It’s Nap Time   

I’m still awake, as usual, but instead of spending the next half hour mentally cataloguing everything in the room, I decide to inquire further about this elusive nap thing. I turn to my friend, who is spooning a stuffed Tasmanian Devil on the mat across from mine.

“How do you go to sleep? Can you show me how?” I ask. She nods, slowly. “It’s easy.” Lip smack. Yawn. Lip smack. “You just go like this.” Her single open eye falls back closed, and in seconds, she is snoring.

Read the rest
Continue Reading

Forget Freud, research on dream imagery may help us understand consciousness

Rapid eye movements (REMs) during sleep may contribute to the visual part of our dreams by acting as a switch from image to image, researchers have found. The study, which measured the activity of individual cells in the brain in both awake and sleeping participants, is important because it is the first of its kind and provides a great starting point for uncovering the deeper secrets of human consciousness.

Consciousness can roughly be summed up as our awareness of the environment and our ability to respond to it. However, Sigmund Freud and his followers have described dreams as deep-seated, unconscious psychic desires. Today, many instead see them as an interpretation of images of the environment stored in certain parts of the brain. These images are thought to be projected onto the visual cortex so we can “see them” in our dreams.

Physiologists and experimental psychologists refer to mental images of 3D scenes as “visuospatial imagery”, which is similar to what we see when we dream.… Read the rest

Continue Reading

Can we unlearn social biases while we sleep?

Betsssssy (CC BY 2.0)

Betsssssy (CC BY 2.0)

Xiaoqing Hu, University of Texas at Austin

Your brain does a lot when you are asleep. It’s when you consolidate memories and integrate the things you’ve learned during the day into your existing knowledge structure. We now have lots of evidence that while you are sleeping, specific memories can be reactivated and thus strengthened.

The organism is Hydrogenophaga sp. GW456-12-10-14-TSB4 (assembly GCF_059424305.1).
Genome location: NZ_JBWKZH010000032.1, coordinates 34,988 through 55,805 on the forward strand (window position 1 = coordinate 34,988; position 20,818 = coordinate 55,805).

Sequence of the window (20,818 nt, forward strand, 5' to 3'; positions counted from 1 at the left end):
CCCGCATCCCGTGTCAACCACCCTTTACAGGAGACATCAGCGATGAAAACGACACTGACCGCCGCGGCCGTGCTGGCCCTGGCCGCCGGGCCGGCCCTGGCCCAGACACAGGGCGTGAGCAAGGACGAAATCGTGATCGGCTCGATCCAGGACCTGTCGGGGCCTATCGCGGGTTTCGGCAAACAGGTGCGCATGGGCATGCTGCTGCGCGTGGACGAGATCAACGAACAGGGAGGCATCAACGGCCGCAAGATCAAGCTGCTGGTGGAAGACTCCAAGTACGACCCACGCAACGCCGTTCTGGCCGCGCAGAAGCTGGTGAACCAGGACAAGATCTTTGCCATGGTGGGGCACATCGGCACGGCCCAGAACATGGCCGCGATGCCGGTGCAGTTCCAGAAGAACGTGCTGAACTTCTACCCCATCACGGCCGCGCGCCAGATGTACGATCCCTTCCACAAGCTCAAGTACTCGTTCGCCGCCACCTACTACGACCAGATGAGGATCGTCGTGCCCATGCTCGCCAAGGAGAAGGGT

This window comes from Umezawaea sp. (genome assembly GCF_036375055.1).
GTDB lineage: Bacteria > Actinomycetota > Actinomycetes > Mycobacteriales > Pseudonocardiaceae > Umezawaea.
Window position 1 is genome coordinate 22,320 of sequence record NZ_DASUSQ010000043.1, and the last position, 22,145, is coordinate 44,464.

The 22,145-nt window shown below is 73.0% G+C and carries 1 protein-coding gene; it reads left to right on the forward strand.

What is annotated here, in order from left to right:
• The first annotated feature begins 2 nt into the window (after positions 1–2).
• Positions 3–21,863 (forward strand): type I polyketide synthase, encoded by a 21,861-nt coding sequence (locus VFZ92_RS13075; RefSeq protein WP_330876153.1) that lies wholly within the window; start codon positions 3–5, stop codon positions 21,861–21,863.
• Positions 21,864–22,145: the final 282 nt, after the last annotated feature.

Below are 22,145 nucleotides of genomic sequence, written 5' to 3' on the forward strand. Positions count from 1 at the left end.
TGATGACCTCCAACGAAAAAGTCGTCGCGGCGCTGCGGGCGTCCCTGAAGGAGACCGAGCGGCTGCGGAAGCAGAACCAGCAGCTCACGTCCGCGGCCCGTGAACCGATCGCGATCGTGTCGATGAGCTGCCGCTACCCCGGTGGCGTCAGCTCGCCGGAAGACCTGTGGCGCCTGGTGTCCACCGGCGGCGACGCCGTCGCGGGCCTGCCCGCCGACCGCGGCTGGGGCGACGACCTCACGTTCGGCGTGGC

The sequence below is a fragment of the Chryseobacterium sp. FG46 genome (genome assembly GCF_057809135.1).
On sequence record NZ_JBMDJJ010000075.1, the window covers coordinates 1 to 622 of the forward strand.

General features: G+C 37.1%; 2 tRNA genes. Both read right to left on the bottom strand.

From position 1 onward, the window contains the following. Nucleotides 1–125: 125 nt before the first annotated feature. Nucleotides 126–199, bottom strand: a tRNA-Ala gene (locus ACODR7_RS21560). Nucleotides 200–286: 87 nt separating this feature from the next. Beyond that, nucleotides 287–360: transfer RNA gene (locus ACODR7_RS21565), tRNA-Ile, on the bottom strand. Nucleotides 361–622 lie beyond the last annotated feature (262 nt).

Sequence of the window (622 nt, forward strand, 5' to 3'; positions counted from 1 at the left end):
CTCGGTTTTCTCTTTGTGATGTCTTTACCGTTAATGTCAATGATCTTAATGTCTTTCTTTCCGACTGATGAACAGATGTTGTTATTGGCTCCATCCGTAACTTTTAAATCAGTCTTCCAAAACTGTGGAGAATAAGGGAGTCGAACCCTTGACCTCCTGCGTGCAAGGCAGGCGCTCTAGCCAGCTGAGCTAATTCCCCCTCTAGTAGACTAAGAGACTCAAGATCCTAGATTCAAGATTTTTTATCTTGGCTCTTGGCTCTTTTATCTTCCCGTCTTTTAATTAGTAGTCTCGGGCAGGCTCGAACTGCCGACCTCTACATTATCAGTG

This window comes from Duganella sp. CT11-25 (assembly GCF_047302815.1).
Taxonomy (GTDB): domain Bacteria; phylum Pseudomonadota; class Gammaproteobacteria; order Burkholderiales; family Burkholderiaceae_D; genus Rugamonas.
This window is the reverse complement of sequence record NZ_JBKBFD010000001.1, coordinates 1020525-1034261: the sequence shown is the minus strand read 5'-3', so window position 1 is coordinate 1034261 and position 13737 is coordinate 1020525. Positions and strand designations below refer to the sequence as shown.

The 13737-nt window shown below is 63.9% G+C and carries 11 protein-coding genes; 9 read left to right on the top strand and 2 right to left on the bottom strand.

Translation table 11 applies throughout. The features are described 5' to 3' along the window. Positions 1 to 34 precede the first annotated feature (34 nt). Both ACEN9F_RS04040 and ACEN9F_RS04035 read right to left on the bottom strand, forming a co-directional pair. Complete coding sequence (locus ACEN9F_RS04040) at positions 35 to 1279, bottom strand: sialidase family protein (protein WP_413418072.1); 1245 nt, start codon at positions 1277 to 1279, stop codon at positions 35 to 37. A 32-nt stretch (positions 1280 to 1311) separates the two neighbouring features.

We wondered whether sleep could play a role in undoing implicit social biases. These are the learned negative associations we make through repeat exposure – things like stereotypes about women not being good at science or biases against black people. Research has shown that training can help people learn to counter biases, lessening our knee-jerk prejudices, many of which can operate without our notice. We know from earlier studies that sound can cue the process of memory consolidation. Can this sleep-based memory trick strengthen newly learned information and in turn help reduce or reverse biases?… Read the rest

Continue Reading

A dark night is good for your health

Joe Goldberg (CC BY-SA 2.0)

Joe Goldberg (CC BY-SA 2.0)

Richard Stevens, University of Connecticut

Today most people do not get enough sleep. The Centers for Disease Control and Prevention (CDC) has called insufficient sleep an epidemic. While we are finally paying attention to the importance of sleep, the need for dark is still mostly ignored.

That’s right. Dark. Your body needs it too.

Being exposed to regular patterns of light and dark regulates our circadian rhythm. Disruption of this rhythm may increase the risk of developing some health conditions including obesity, diabetes and breast cancer

Light regulates our sleep and wake patterns

The physiological processes that control the daily cycle of sleep and wake, hunger, activity levels, body temperature, melatonin level in the blood, and many other physiological traits are called the endogenous circadian rhythm.

On its own, the endogenous circadian rhythm is nearly, but not exactly, 24 hours. Our bodies rely on the Sun to reset this cycle and keep it at precisely 24 hours, the length of our days.… Read the rest

Continue Reading

Night Terrors In Adults: When Sleeping Turns To Terror After Dark

Jeffrey (CC BY-ND 2.0)

Jeffrey (CC BY-ND 2.0)

Lizette Borreli via Medical Daily:

Like clockwork, every night at 2 a.m. the house would ring out with gasps for air, cries for help, and screams. My parents, all too familiar with these frightening sounds, would brace themselves for what would be one of many sleepless nights. Those nights filled with terrifying images and haunting sounds never went away for me.

Fourteen years later, I found myself within the confines of the Sleep Disorder Institute in New York, looking for answers to why I still wake myself up screaming in terror.

1. Night Terrors Exposed

The rare sleep disorder goes by many names: night terrors, sleep terrors, pavor nocturnus, or AXIS I: 307.46 (The DSM’s code). It remains a medical mystery. What medical researchers do know is that night terrors are caused by an over-arousal of the central nervous system (CNS) during sleep. In children, this may be the result of the CNS still maturing — it has long been believed that the CNS’s maturation process ends in early childhood (although several recent studies suggest it may continue to develop through around age 25).

Read the rest
Continue Reading